more

      I had an unilateral mastectomy in 09. I also had a tissue expander. My drain tubes were in place for almost 2 weeks. They really were annoying! Didn't hurt, but just bothersome. I used a mastectomy cami and it was wonderful. It had a pouch in front to stuff the drain tubes in. I wore bagging, button down or zipper up tops and it was fine. The tissue expander is not fun though. It is a hard, implant like thing that has a magnet in it. The magnet is for the fills. The doc fills a syringe with saline and with the magnet guides the needle to the right spot and then he pokes your skin and into the expander. How long you have to have the expander in all depends on how big you want and how long it takes for you body to stretch. It didn't hurt at all except for the stretching of the muscles. My neck and back would ache for a few days. I was lucky, it only took 2 months before I was ready for the permanent implants. Over-all it isn't a horrible surgery as far as surgery goes. I have had worse for sure!! And I was only in the hospital 1 night too.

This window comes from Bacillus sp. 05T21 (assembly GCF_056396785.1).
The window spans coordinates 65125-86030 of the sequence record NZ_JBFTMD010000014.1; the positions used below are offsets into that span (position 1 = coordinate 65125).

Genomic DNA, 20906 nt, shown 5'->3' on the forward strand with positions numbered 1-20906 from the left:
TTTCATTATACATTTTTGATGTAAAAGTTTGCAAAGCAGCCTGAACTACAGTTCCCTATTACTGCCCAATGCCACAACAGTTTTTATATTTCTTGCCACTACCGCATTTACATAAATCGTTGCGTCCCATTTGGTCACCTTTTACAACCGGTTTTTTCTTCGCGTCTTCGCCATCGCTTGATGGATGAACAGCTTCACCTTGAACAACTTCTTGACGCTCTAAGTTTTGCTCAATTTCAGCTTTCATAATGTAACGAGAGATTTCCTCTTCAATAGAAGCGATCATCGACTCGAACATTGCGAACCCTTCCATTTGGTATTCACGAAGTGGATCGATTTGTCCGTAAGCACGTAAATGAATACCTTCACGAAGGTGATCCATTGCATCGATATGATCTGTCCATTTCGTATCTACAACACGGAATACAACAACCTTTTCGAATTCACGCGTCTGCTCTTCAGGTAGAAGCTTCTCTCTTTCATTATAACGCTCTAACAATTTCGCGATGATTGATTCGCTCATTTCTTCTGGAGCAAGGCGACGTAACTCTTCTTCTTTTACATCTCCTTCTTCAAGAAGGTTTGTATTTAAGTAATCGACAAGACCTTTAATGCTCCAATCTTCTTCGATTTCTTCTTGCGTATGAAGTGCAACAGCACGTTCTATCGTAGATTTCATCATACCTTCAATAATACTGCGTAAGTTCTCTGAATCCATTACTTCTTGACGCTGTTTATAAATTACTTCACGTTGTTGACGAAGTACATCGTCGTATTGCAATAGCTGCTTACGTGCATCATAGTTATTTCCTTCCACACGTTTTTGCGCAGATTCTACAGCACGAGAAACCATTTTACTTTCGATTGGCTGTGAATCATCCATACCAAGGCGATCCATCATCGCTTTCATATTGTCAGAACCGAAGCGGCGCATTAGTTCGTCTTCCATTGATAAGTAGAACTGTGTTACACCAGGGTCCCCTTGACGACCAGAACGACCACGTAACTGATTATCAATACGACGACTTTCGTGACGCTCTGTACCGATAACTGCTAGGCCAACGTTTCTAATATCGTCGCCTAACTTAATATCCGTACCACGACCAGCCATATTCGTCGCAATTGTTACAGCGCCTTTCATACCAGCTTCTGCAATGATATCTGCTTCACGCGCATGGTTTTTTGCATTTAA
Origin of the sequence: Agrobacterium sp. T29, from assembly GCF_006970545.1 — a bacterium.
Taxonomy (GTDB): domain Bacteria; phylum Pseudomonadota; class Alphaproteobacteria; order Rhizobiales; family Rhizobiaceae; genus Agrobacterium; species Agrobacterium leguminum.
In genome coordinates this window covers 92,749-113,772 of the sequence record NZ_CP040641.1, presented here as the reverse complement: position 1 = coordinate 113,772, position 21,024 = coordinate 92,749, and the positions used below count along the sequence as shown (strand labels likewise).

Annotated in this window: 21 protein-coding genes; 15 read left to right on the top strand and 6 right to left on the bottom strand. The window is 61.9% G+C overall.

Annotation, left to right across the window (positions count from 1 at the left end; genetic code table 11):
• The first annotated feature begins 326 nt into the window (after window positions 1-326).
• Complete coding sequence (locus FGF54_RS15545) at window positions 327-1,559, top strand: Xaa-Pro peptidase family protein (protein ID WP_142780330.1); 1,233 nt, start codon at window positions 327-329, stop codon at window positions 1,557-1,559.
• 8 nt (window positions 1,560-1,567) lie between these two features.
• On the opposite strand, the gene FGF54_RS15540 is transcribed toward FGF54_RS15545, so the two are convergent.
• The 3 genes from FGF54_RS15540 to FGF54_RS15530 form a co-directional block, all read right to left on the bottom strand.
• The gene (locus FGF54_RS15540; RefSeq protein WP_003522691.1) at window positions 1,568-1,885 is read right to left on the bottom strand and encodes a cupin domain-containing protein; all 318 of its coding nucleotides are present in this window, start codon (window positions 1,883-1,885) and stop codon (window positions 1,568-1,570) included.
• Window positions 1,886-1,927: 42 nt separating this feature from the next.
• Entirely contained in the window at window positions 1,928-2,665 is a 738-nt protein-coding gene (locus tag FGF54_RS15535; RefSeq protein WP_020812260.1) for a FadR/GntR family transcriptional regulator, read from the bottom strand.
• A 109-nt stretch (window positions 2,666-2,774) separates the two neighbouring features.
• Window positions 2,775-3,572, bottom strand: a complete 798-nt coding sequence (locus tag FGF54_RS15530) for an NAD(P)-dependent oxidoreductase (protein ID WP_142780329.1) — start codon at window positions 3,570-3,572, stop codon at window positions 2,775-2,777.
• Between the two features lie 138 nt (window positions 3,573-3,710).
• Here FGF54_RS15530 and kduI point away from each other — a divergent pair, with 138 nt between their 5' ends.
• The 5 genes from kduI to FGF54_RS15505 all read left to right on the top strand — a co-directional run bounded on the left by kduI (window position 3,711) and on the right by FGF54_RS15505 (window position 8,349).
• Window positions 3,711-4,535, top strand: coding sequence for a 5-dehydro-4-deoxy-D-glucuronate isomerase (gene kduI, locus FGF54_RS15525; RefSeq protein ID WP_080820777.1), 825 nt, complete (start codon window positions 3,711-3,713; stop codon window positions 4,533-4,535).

7 comments
    • Pam Johnson Profile
      anonymous
      Survivor since 2011

      I had bilateral mastectomies 8 months ago. Stage I invasive but very small. Genetic testing negative. Sentinel Lymph node negative. Estrogen progesterone positive. Post menopausal. Age 56. I had tissue expanders for silicone gel implants for only 3 weeks before implant exchange. Drain tubes...

      more

      I had bilateral mastectomies 8 months ago. Stage I invasive but very small. Genetic testing negative. Sentinel Lymph node negative. Estrogen progesterone positive. Post menopausal. Age 56. I had tissue expanders for silicone gel implants for only 3 weeks before implant exchange. Drain tubes for almost the whole 3 weeks. They are annoying but not horrible. I wore my surgical bras and loose tops. Not a huge issue, really, but was ready for them to come out! The exchange surgery was quick and not a big deal. Went to opening home game of OU football 2 days after!! Made it thru half! Taking Arimidex ...no chemo needed. Doing fantastic'nnb

      10 comments
  • Thumb avatar default

    I am going to have a mastectomy soon. Is immediate reconstruction surgery good or should I wait?

    Asked by anonymous

    Learning About Breast Cancer